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a sentence from the section "More examples" from cambridge.org:
(1) I was waiting at the airport when who should come along but Mr Pettigrew!

What does "when who should come along but Mr Pettigrew" mean?
Why do "when" and "who" stand together — why is "when who" grammatical?

my variant:
(2) I was waiting at the airport when someone should come along but Mr Pettigrew!
What is the difference between (1) and (2)?

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    Your variant doesn't make sense. When and who are only together because one is at the end of a phrase and the other starts a new one (the rhetorical question). Commented Mar 9 at 8:28
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    See this question Commented Mar 9 at 12:50
  • "Who should come along but X!" is an interesting use of but. Cf. the formulaic "Who of all people should come along but X!". The contrast is between anyone and everyone on the one hand and this particular person, X. That surprising coincidence of the speaker and X encountering each other explains the exclamation point.
    – TimR
    Commented Mar 9 at 13:13
  • It would actually be more appropriate to replace "who" with "no one", i.e. no one but Mr. Pettigrew should come along. That's the implied answer to the rhetorical "who" question. Commented Mar 17 at 11:15
  • “who … but” is an idiom equivalent to “you'll never believe (or guess) who …” Commented Apr 3 at 3:05

3 Answers 3

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The rhetorical interrogative construction "when who should come along but X" establishes, with who a nearly infinite set of possible answers.

Compare this variant:

... when who, of all people, should come along but Mr Pettigrew!

It is that contrast between the implicit set "of all people" established by who ...but? and the particular individual, Mr Pettigrew, that is the element of surprise.

If you were telling a story about someone who came to a fork in the road, where there were only two possibilities, and the story had not set up any difference whatsoever between them, the construction would fall flat:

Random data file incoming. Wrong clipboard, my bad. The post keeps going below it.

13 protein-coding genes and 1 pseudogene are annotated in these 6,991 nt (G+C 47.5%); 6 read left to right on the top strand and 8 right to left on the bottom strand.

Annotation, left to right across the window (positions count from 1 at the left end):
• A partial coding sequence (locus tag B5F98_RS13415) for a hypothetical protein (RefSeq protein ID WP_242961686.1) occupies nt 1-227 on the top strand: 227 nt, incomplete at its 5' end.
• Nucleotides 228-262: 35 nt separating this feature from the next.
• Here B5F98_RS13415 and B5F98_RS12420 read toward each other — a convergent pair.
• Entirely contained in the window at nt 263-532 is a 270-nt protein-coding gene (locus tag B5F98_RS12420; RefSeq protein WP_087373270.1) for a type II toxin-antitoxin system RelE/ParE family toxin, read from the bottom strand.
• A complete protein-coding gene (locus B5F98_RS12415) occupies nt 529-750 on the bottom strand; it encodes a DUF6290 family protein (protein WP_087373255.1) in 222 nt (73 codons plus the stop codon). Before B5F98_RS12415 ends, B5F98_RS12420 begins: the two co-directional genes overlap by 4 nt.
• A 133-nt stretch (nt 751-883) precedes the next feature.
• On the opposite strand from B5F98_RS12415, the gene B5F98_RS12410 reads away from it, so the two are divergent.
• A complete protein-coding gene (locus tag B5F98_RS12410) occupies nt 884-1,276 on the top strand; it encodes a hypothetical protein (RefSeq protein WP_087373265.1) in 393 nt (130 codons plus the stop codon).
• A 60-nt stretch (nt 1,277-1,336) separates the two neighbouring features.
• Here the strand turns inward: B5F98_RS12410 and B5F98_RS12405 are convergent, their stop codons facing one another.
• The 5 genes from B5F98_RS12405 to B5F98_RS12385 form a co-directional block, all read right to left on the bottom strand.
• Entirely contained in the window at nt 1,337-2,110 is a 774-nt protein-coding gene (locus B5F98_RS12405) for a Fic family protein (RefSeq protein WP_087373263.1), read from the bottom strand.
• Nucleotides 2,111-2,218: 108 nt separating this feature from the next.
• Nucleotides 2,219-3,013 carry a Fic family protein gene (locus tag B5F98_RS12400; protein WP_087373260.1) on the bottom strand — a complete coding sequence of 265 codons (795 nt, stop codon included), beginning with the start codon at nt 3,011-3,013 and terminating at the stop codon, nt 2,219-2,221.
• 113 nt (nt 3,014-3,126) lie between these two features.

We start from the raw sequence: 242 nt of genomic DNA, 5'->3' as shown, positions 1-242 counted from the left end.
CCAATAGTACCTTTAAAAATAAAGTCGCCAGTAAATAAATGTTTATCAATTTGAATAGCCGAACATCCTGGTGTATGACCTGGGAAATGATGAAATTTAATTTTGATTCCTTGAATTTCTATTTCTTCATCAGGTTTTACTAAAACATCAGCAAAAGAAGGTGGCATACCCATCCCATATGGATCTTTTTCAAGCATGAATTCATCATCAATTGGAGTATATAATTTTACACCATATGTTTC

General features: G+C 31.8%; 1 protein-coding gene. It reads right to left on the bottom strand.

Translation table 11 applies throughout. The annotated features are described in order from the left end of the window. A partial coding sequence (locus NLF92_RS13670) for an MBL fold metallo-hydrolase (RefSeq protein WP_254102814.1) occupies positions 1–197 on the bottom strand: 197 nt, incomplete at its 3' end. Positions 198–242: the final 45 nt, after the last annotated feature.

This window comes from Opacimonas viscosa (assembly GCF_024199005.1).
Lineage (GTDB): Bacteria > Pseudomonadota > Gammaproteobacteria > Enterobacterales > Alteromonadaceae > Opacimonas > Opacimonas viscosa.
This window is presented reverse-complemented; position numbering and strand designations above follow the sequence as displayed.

He came to a fork in the road, and which should he choose but the left one!

It's grammatical but absurd. There is no element of surprise.

someone, some individual, doesn't create the implicit set "of all people" like who does; nor does it create even the grammatical minimum of two. There is nothing to justify the rhetorical question, and neither is there a contrast between "someone" and "Mr Pettigrew" to justify the use of but.

I'd hire anyone but Mr Pettigrew.

I like everyone but Mr Pettigrew.

*I like someone but Mr Pettigrew. ungrammatical

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When telling a story, a pattern like "Who should come along but X!" or "What do I see but Y!" is a way to add drama by posing a rhetorical question and then answering it. It usually indicates the speaker was surprised when the second part happened.

Another speaker might phrase (1) a bit differently:

(3) So I'm waiting at the airport. And who comes along but Mr Pettigrew!

"When" in (1) or "and" in (3) is just there to connect the two parts together.

Stated less dramatically:

(4) I was waiting at the airport. I was surprised to see Mr Pettigrew come along.

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  • "Who should come along but X!" or "What do I see but Y!" — I can't find the meaning of "but" for these sentences in dictionaries. As far as I understand, "but" is a preposition here which does not mean "except". What word can "but" be replaced here with? Thanks.
    – Loviii
    Commented Mar 9 at 13:09
  • In my opinion "but" can be replaced with "except", but I'm not sure how common that is. It is an expression—hard to explain in terms of the literal meaning.
    – nschneid
    Commented Mar 9 at 17:57
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I would say the structure "who should come along but [X]" is a rhetorical device used in English to emphasize the unexpected or coincidental arrival or appearance of someone. For the next question, using "someone" instead of "who" is not common and It reduces the element of surprise in such sentences.

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    And 'someone should come along but...' doesn't make sense. Commented Mar 9 at 12:48

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